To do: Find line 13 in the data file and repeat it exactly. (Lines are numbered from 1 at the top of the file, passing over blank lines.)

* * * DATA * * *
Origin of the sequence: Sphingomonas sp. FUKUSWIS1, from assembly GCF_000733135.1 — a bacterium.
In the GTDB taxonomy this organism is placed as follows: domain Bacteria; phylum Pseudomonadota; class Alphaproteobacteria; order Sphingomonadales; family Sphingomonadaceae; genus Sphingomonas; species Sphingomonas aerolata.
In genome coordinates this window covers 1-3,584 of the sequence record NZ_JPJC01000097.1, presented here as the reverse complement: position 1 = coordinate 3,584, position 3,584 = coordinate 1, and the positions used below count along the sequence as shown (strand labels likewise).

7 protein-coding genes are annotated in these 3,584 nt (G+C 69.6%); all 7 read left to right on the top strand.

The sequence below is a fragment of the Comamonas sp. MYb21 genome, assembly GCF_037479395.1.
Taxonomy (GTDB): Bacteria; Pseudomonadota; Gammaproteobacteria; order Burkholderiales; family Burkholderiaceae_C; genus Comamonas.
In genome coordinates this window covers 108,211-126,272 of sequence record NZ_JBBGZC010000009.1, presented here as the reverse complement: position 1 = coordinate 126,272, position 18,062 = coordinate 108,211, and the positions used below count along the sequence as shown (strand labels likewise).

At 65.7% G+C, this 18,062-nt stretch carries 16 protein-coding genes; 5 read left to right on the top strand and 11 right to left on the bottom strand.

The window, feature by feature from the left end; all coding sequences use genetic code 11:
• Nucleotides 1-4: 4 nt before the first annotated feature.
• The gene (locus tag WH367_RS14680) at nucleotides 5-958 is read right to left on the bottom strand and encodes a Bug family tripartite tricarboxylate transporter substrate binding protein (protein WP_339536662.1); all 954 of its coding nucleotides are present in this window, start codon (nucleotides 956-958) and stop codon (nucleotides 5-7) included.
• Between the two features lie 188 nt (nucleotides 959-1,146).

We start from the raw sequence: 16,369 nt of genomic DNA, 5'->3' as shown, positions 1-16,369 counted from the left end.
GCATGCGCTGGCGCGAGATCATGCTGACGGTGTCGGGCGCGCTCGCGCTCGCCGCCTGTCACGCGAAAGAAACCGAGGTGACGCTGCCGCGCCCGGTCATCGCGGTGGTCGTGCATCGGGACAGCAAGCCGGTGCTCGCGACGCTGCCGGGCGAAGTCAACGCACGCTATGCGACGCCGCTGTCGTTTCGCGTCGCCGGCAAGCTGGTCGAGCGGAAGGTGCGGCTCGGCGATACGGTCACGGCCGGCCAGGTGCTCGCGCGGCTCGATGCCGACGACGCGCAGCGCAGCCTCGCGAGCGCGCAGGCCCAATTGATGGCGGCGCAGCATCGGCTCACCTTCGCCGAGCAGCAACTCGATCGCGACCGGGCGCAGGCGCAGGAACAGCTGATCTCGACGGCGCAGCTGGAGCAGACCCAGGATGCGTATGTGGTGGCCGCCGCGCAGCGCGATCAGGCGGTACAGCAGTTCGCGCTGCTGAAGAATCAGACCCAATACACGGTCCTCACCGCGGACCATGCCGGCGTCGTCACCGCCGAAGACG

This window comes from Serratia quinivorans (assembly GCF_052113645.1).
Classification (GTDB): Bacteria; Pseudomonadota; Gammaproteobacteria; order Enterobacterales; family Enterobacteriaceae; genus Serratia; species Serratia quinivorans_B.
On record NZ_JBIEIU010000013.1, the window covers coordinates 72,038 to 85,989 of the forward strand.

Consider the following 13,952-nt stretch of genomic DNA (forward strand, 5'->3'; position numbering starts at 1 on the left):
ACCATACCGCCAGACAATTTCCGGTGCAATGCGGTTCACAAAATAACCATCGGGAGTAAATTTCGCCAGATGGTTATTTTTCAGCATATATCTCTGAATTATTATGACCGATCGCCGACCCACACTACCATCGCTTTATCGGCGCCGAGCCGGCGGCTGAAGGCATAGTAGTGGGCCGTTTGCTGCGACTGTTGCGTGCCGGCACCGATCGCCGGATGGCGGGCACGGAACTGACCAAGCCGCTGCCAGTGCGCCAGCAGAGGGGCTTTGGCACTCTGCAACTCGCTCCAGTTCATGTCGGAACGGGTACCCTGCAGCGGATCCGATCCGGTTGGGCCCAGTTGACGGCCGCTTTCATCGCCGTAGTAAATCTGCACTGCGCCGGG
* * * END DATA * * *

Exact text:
We start from the raw sequence: 16,369 nt of genomic DNA, 5'->3' as shown, positions 1-16,369 counted from the left end.